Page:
I wasn't really sure that I needed another kimono pattern, but there is something about the proportions of the Wiksten Kimono that are quite elegant and feel very "now." There is a version of this pattern that you can download from Making Magazine, but I decided to go with the newer version from the Wiksten blog and store. By all accounts, the shape is just a bit more refined, and the sizing is a touch less oversized. My scraps amounted to a little over a yard in pieces, so I sewed a small (I measure a Medium), no lining, with shorter sleeves. 

Since I wasn't lining it, I faux flat felled all of the seams. I only realized after cutting that the seam allowance was only 3/8 inch, so I borrowed an extra 1/8 inch from each seam and made narrow seams. Next time I'll add another 3/8 if I intend to flat fell. 

For the collar, I would have used a medium weight interfacing... but I didn't have enough in my stash. So I used the heavier weft interfacing that I usually use on coats and blazers. I actually rather like the structure it adds to the collar. 


To get a clean finish on the collar, I pressed the seam allowance on the collar and topstitched from the front, catching the pressed edge. The sleeves and hem are just turned up and stitched.


I drafted a new pocket just for fun, adding a curve to the upper edge and finishing it with a facing.


The Amy Jumpsuit is the same black linen. I added 1/2 inch to the back crotch curve, to give a bit more bum room. I also ended up shortening the straps 2 inches... somehow this jumpsuit ended up hanging lower on the bust than the last one, and I also wanted a little tiny bit of extra coverage for work-appropriateness. All seams are frenched, including the side pockets. 

All said and done, this one is a bit of a wiggle to get into, and I fear stretching out the neckline when I do it. Sort of wishing I had gone with the zipper-- but not so much that I will go back and add one. Maybe on the next one? 

I did fuss around a bit with trying to cross the straps... but as I feared, such a modification is not trivial since the design relies on drape. On the plus side, though, the straps as drafted mostly stay on my shoulders, which is actually quite remarkable. 


It's been ages since I wore anything to work other than collared shirts and shirt dresses, so it is very fun to have a new silhouette to play with. 

Friday, September 7, 2018

Closet Case Amy Jumpsuit in Italian Cotton: A Pattern Review

Hello all! I've been a bad blogger lately. We're renovating our bathroom, and it has caused all kinds of chaos around here, not to mention the usual juggling act that is my life. Quite honestly, if I have a few minutes, I'd rather sew than blog right now!

However, something came along that I just had to share. One of my colleagues showed up in the most amazing jumpsuit the other day. I've been ignoring the jumpsuit trend-- no adult onesies for me, thank you very much. But hers was elegantly loose, totally unstructured waist, just a bit strappy... so perfect. All the sudden I was browsing the available jumpsuit patterns, and drawing a complete blank. The closest was the Peppermint Magazine Jumpsuit by In the Folds. It's free! But I'm not sure how I felt about that narrow leg, I thought maybe I'd hack it and widen it.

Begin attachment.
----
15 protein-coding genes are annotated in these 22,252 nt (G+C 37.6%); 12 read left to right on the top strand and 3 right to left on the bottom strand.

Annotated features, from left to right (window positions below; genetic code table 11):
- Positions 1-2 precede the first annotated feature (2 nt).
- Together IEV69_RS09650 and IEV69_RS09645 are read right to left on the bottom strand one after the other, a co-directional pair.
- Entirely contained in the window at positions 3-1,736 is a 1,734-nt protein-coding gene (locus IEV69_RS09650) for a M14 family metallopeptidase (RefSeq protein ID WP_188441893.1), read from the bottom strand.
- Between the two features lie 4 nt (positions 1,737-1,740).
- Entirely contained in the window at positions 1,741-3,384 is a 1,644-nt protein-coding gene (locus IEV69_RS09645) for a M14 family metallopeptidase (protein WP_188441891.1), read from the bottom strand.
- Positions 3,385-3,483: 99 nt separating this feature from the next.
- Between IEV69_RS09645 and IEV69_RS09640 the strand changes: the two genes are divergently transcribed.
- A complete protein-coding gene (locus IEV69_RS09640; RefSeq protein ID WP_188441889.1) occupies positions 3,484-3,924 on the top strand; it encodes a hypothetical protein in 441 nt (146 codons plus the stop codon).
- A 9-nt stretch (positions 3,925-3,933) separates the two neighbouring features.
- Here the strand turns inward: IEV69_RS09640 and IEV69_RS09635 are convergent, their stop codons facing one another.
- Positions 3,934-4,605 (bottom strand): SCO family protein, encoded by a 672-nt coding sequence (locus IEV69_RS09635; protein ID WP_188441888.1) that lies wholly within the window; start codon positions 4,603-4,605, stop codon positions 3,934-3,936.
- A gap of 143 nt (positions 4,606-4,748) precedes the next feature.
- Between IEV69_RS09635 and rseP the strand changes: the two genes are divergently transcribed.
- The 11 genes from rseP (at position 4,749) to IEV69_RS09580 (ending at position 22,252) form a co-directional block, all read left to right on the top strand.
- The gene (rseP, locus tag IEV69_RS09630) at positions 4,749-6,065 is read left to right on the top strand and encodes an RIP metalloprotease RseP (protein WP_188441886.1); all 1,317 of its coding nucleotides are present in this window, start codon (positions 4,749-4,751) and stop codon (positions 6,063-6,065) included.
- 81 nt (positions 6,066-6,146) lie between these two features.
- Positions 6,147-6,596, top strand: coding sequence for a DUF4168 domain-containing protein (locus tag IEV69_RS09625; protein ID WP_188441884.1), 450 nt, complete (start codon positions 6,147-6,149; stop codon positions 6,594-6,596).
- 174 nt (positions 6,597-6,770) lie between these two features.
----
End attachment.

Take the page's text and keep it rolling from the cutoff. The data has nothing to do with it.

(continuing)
And then, what jumps into my inbox, but Closet Case Patterns' Amy Jumpsuit announcement. Heather Lou is psychic. Just what I wanted!

That was Wednesday-- bought, printed, assembled. Thursday, late late, it was done. Friday pics.


Having sewn many other Closet Case Patterns, I was pretty sure it would fit. So I made no muslin, and jumped right into a precious piece of fabric.

I was going to go for a nice sedate black linen. But... then I remembered I had a gorgeous and special fabric in my stash from my first trip to Italy, nearly six years ago. It's a light weight cotton, finer than a quilting cotton, but with just a bit of cotton crispness.

I had 2 meters, minus a small chunk that I had used to make a shirt yoke, so it was a bit of a struggle to fit the HUGE pattern pieces onto my fabric. I decided to cut off-grain. I know-- sewing sinfulness. Well, I thought I might just get away with it in this case.

All other pieces (facings, pockets, straps, ties) are cut from black linen.

Everything is french seamed. Sewing inseam pockets with french seams is something I've always avoided, but I used the various online tutorials and it went beautifully. I don't know why I have always avoided this technique.



Construction went beautifully. Having the straps as separate pieces makes sewing the facing a breeze. And I skipped the zipper.


Basically I didn't try this on until I finished it... and it fits beautifully. My only reservation is that the straps feel like they are going to slide off my shoulders. I'd love to find a way to cross them in back on my next version.







I plan to wear it dancing, tonight!

Happy Sewing!

Wednesday, June 13, 2018

Sewing for Summer in Cool Blues and Whites

I've been dreaming about summer sewing since the first hints of warmness came in on the wind this spring. The color palette was embedded in my mind... cool blues, whites, and stripes, all in linen. Blues the color of the Atlantic ocean-- just a bit moody, tending towards gray. A classic summer palette.